Black History Month: Legacies Behind the Names on Campus

Learn the stories of places and things named in honor of Black students, faculty and staff

Collage of figures from Duke's history.

Celebrate Black History Month

The Mary Lou Williams Center for Black Culture welcomes author, filmmaker and activist Kimberly Latrice Jones for a keynote speech at 6:30 p.m. Wednesday, February 8 at Page Auditorium. The event is open to the public.

Whether the Michelle Winn Awards, the John Hope Franklin Humanities Institute, the Mary Lou Williams Center for Black Culture or the Samuel DuBois Cook Center on Social Equity, pieces of Duke campus life are named after Black staff, faculty and students who shaped the course of the institution.

“The act of naming something for a person gives them a sort of immortality,” said University Archivist Valerie Gillispie. “But that’s only effective if we keep talking about them versus just seeing their names.”

In celebration of Black History Month, here are stories of some of the people whose legacies are kept alive through pieces of Duke that bear their names.

Abele Quad

Overlooked for decades, Julian Abele's contributions to the design of Duke's campus are now honored with Abele Quad, which sits at the center of West Campus. Photo courtesy of University Communications.

In the early decades of the 20th century, Duke’s campus was rapidly evolving and expanding. East Campus was re-envisioned in the 1920s as an orderly collection of Georgian-style buildings set around a wide quad. In the 1920 and 1930s, the gothic-revival West Campus rose from what had been rolling farmland and forests.

Julian Abele was the chief designer for the firm which laid out Duke's campus. Photo courtesy of Duke University Archives.

The Philadelphia-based Horace Trumbauer architecture firm was hired to design Duke’s campus. As the firm’s chief designer, Julian Abele, the first Black graduate of the University of Pennsylvania’s architecture school, played a central role in creating all of it.

From the new look of East Campus to the design of the Allen Building, Abele designed Duke’s growing campus from the early 1920s until his death in 1950.

While Cameron Indoor Stadium, Baldwin Auditorium and Duke University Chapel are all his designs, given the racial climate of the time, his contributions weren’t emphasized. It’s unclear if Abele ever visited Duke’s campus, which, at the time of his death, had no Black students or faculty and existed in a state where Jim Crow laws limited the rights of Black citizens.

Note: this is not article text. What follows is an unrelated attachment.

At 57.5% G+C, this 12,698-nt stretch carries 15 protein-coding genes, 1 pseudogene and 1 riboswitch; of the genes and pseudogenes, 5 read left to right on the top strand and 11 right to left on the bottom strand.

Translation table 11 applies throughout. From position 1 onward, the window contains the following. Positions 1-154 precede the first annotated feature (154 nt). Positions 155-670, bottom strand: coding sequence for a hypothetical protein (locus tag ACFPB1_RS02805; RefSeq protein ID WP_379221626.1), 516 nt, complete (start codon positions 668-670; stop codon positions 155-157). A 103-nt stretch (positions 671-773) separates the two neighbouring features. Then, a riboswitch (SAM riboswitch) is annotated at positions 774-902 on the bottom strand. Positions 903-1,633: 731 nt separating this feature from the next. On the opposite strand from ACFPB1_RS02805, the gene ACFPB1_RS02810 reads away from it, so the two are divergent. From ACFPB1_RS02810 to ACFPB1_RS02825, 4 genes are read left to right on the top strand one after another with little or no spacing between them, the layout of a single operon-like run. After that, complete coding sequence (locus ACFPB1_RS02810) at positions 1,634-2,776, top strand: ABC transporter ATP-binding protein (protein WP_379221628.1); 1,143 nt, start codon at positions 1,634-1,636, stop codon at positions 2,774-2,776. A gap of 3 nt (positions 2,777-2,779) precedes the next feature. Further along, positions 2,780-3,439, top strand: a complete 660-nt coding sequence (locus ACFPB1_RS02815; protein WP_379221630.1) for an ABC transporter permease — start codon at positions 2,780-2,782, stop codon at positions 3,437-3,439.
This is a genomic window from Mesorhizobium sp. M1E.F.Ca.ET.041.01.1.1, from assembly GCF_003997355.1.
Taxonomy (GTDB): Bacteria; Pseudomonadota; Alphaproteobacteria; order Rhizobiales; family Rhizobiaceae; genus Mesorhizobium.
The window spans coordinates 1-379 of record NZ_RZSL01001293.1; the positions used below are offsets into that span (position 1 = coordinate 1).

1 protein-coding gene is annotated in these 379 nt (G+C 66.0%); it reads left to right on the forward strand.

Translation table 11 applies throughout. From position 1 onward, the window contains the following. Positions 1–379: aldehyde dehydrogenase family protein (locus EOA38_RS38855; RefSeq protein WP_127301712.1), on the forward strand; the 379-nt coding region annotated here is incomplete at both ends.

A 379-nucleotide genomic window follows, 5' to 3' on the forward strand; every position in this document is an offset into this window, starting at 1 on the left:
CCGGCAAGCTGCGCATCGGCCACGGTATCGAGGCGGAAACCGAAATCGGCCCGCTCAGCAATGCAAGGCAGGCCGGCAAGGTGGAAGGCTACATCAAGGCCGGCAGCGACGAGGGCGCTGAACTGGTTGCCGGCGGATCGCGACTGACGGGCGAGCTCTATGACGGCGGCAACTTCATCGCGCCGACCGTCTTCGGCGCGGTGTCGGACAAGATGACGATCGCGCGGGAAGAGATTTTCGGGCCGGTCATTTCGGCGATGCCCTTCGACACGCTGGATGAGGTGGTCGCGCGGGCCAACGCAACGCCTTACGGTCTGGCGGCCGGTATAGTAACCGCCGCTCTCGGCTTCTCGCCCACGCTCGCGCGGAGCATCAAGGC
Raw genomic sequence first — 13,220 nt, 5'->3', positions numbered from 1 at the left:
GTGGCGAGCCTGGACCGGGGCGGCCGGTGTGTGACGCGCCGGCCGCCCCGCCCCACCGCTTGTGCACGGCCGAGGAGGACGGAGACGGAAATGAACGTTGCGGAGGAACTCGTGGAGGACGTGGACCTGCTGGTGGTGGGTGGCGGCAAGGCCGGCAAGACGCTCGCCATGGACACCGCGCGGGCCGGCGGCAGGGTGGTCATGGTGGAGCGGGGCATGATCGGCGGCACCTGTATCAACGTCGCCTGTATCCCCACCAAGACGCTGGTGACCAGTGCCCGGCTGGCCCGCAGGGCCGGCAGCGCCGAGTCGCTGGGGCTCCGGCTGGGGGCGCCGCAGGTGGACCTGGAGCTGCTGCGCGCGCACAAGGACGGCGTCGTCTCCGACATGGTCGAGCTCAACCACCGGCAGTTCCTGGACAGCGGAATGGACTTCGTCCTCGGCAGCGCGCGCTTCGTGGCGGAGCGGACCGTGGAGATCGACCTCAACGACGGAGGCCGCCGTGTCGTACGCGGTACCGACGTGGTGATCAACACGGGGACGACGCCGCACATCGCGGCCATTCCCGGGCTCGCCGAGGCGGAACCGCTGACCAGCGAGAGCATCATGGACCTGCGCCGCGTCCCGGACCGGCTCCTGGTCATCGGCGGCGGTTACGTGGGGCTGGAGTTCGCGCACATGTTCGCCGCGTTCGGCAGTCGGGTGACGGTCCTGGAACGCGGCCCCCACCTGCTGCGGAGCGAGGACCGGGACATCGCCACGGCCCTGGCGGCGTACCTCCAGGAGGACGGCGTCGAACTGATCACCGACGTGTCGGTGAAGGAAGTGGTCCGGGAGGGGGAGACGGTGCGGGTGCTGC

The reexamination of Abele’s involvement had its genesis in a 1986 letter to the editor of The Chronicle.

At the time, Duke students were protesting the university’s dealings with companies doing business in apartheid South Africa by building and occupying shanties in Duke University Chapel. A student wrote the newspaper to complain that the shanties were disrupting the beauty of Duke’s campus. In response, Duke student Susan Cook wrote that she was Abele’s great grand-niece, and that he would see no trouble with the protest.

“Maybe the reason I’m so certain that he wouldn’t object is because he was a victim of apartheid in this country,” Cook wrote. “He never came to Duke to see what he had created because his repulsion to the segregated South made it impossible for him to travel further south than Philadelphia.”

In the years that followed, Abele’s role in the design of Duke’s campus became more widely discussed. And in 2016, the quad at the heart of West Campus, in front of Duke Chapel, was officially renamed Abele Quad, ensuring that his contributions to many of Duke’s signature spaces won’t be forgotten.

Reuben-Cooke Building

Reuben-Cooke Building.
Since 2021, the Reuben-Cooke Building has honored the legacy of ground-breaking Duke graduate Wilhelmina Reuben-Cooke. Photo courtesy of University Communications.

In the fall of 2021, the West Campus classroom building known as the Sociology-Psychology Building was renamed to honor pioneering Duke graduate Wilhelmina Reuben-Cooke.

Wihelmina Reuben-Cooke
Wilhelmina Reuben-Cooke was one of Duke's first Black undergraduate students. Photo courtesy of Duke University Archives.

In 1963, Reuben-Cooke was one of the first five undergraduate students to enroll at Duke.

During her time on campus, she pushed for progress, taking part in civil rights protests in Chapel Hill and Durham and petitioning Duke leaders to give up their memberships to an all-white country club.

When she was selected by classmates in 1967 as the May Queen – part of the May Day celebrations, a tradition at the time at many southern schools – it created backlash from some corners of the Duke community.

“For her to step forward and take her rightful crown and deal with the fallout from that was impressive,” Gillispie said.